Contemporary Art, Furniture & Craft Gallery · Licensed Café

David Inshaw


Silbury Sunrise

SHOWING NOW: Prints and Drawings

20 March – 8 May 2021

Dorset and Wiltshire Stories

We are delighted to represent David Inshaw, the consummate painter of the English landscape. Called ‘perhaps the greatest living proponent of the English Romantic tradition’ (Spectator), Inshaw invokes the powers of the night, the moon, trees, bonfires, fireworks, the sea, birds, animals, men, women, children and ancient landscapes to create his intensely personal dreamlike paintings.

David Inshaw’s paintings can be viewed via the link below. Please contact us on or phone 01308 459511 to enquire about a painting, drawing, print or Giclée print.


A great pastoral painter and visionary, that rare kind of artist who appears perhaps once or twice in a generation and illumines the world in a new way – for those who are prepared to look. William Blake, Samuel Palmer, Paul Nash and Stanley Spencer are among his progenitors. Inshaw paints the landscape and the figure with imaginative intensity, and his pictures are rich with personal memories and associations.


Another England How David Inshaw changed the Landscape of Art GUARDIAN, October 2015

David Inshaw grew up in Biggin Hill, close to Samuel Palmer’s Shoreham.  He studied at Beckenham School of Art and the Royal Academy Schools, with a six month scholarship to study in Paris, before he started to teach painting and printmaking at the West of England College of Art in Bristol.  In 1975, with Peter Blake and five others, he formed the Brotherhood of Ruralists, who devoted themselves to painting subjects drawn from nature and English mythology and literature. Inshaw came to prominence in that period and has exhibited widely and painted his mysterious captivating paintings ever since. 

One of his most famous paintings, The Badminton Game, was acquired by the Tate Gallery in 1980. Inshaw was represented by Waddingtons in London until 1998. Since then he has been exhibited at Agnews, the Fine Art Society and most recently the Redfern Gallery. His work has been included in numerous major Arts Council touring exhibitions and museum shows throughout his career. In 2019, Looking Back, Looking Forward a major retrospective of his paintings was held at the London Art Fair in the Saatchi Gallery, London. He has featured in a number of television films including Arena in 1984 and Hidden Paintings in 2011. His work is in many public, private and corporate collections worldwide including His work is in the Arts Council Collection, Bristol Museum and Art Gallery, the British Council, the British Museum, The Government Art Collection, The Victoria Art Gallery, Bath, the Royal West of England Academy, Bristol, Tyne and Wear Museums, Tate and the Wiltshire Museum as well as many of the finest private art collections in this country and overseas. He lives in Devizes.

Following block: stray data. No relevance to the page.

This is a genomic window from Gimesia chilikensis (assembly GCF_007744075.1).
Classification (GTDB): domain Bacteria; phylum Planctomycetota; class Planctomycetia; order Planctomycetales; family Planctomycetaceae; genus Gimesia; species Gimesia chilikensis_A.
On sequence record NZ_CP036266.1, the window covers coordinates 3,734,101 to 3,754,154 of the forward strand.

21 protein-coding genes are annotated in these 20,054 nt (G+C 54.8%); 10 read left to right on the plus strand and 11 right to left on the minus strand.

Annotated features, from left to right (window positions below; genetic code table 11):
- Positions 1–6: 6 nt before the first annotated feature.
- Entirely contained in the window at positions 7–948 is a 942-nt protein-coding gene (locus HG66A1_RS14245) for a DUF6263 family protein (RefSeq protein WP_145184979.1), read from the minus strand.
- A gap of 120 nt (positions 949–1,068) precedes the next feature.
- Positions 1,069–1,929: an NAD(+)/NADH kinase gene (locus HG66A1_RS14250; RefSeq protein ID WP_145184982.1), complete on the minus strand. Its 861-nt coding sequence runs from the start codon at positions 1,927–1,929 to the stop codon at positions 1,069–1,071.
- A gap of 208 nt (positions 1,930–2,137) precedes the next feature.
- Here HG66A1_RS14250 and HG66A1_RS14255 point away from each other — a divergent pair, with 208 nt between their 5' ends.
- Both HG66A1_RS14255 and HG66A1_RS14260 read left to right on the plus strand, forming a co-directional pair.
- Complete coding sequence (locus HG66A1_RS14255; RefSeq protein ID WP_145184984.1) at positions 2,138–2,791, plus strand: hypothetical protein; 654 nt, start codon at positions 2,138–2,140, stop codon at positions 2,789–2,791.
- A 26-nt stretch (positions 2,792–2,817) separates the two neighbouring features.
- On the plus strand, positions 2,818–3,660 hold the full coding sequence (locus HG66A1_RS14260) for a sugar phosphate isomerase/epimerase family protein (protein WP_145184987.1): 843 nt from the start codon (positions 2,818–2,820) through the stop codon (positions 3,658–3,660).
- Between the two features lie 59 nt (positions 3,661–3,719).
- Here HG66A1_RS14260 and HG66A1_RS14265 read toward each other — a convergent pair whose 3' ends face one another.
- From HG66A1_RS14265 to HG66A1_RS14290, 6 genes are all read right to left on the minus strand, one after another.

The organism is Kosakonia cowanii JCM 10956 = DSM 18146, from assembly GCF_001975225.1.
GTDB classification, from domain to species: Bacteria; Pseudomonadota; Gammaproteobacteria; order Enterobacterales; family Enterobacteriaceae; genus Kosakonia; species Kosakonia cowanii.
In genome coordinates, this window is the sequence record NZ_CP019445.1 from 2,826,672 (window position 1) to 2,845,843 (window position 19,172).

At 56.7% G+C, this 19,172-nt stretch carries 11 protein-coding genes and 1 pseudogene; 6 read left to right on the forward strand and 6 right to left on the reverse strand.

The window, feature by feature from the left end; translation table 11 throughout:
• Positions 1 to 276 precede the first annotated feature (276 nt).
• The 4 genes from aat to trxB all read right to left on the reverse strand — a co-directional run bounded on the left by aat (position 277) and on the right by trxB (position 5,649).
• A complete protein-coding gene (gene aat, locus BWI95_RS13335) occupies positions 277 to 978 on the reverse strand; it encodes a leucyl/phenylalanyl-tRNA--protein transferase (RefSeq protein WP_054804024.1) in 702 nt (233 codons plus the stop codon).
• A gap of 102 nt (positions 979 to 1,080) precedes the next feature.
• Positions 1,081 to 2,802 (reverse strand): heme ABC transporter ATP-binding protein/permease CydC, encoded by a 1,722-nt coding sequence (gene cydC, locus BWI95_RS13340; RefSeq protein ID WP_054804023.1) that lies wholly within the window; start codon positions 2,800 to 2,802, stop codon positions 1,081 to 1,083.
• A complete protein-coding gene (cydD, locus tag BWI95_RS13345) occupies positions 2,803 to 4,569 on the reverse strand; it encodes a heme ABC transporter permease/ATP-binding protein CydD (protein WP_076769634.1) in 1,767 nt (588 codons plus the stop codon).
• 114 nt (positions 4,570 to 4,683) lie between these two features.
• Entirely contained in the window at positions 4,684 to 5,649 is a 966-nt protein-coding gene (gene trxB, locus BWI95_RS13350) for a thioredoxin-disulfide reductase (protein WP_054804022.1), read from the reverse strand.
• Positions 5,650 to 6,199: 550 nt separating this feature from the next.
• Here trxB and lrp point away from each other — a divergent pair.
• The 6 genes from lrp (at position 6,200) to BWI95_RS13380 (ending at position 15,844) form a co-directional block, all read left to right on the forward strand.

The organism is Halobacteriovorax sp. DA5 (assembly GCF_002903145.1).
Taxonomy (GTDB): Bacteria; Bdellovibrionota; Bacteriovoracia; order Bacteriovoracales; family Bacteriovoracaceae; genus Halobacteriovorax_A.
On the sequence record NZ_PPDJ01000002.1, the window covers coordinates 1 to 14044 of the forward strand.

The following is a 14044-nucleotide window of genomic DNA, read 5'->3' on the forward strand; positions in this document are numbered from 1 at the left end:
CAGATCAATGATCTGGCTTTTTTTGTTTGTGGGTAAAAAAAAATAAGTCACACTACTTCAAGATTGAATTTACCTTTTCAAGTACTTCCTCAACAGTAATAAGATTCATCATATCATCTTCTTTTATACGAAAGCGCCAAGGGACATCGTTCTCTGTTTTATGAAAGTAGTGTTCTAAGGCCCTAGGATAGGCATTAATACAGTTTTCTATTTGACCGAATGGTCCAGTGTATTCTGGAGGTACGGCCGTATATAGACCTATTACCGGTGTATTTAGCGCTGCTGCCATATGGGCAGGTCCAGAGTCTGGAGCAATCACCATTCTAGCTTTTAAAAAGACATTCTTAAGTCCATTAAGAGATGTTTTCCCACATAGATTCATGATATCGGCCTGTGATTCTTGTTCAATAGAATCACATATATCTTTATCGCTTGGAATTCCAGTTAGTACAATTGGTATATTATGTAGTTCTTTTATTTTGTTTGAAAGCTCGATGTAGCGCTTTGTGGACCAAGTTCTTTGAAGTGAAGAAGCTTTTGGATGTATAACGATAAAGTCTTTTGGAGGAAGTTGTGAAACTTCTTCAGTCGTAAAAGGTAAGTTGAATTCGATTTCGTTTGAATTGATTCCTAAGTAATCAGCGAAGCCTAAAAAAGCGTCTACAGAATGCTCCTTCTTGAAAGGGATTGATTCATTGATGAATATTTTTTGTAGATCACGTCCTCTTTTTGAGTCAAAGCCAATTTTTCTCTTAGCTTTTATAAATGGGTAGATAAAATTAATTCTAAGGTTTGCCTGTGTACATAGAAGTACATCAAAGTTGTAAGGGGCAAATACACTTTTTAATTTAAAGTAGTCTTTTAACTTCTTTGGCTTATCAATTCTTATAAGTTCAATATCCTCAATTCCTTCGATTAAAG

David Inshaw has seen West Bay and its environs as a place of inspiration since the seventies. His two famous Cricket Ground paintings are set at Little Bredy, just up the road. In 2007 he showed an extraordinary collection of major West Bay paintings in the then very new Sladers Yard Gallery.  He has showed in various group shows here with a second solo show in 2013. In 2020, his third solo exhibition, included over forty fabulous oil paintings. In 2021 we will show his prints and drawings.

Never and Always

A fully illustrated 40pp print catalogue of the exhibition


A fully illustrated 48pp catalogue from David Inshaw's 2013 Sladers Yard solo show


58pp perfect bound paperback book. Poems by Peter Robinson. Paintings by David Inshaw. Published by Two Rivers Press. £15.99 + p&p.

His landscapes are haunted. You tap into their strangeness on a sensual level: you can feel it in the mood, in the poise, in the light. It pervades the atmosphere as surely as the smell of dew pervades the dawn. The profoundly familiar is made, at the same time, so alien, so otherworldly. Inshaw belongs to a great tradition of English Romantics: he awakens our perceptions to the possibilities of a miracle. No wonder the first time I saw him he had his head in the clouds.

RACHEL CAMPBELL-JOHNSTON ART CRITIC, THE TIMES  (from her foreword to David Inshaw’s 2013 Sladers Yard solo show catalogue).

I am thrilled to have this wonderful work. It resonates with me in its summation of eternal thoughts and dreams. It is a beautiful painting, a poem in oil. In charting his own life experiences through his extraordinary talent David has succeeded in connecting with the lives and thoughts of others who share his passions and interests, and who have watched enthralled as he taken us on the journey of his life. I hope he has many more works to come.

From one of David’s collectors on receiving his painting.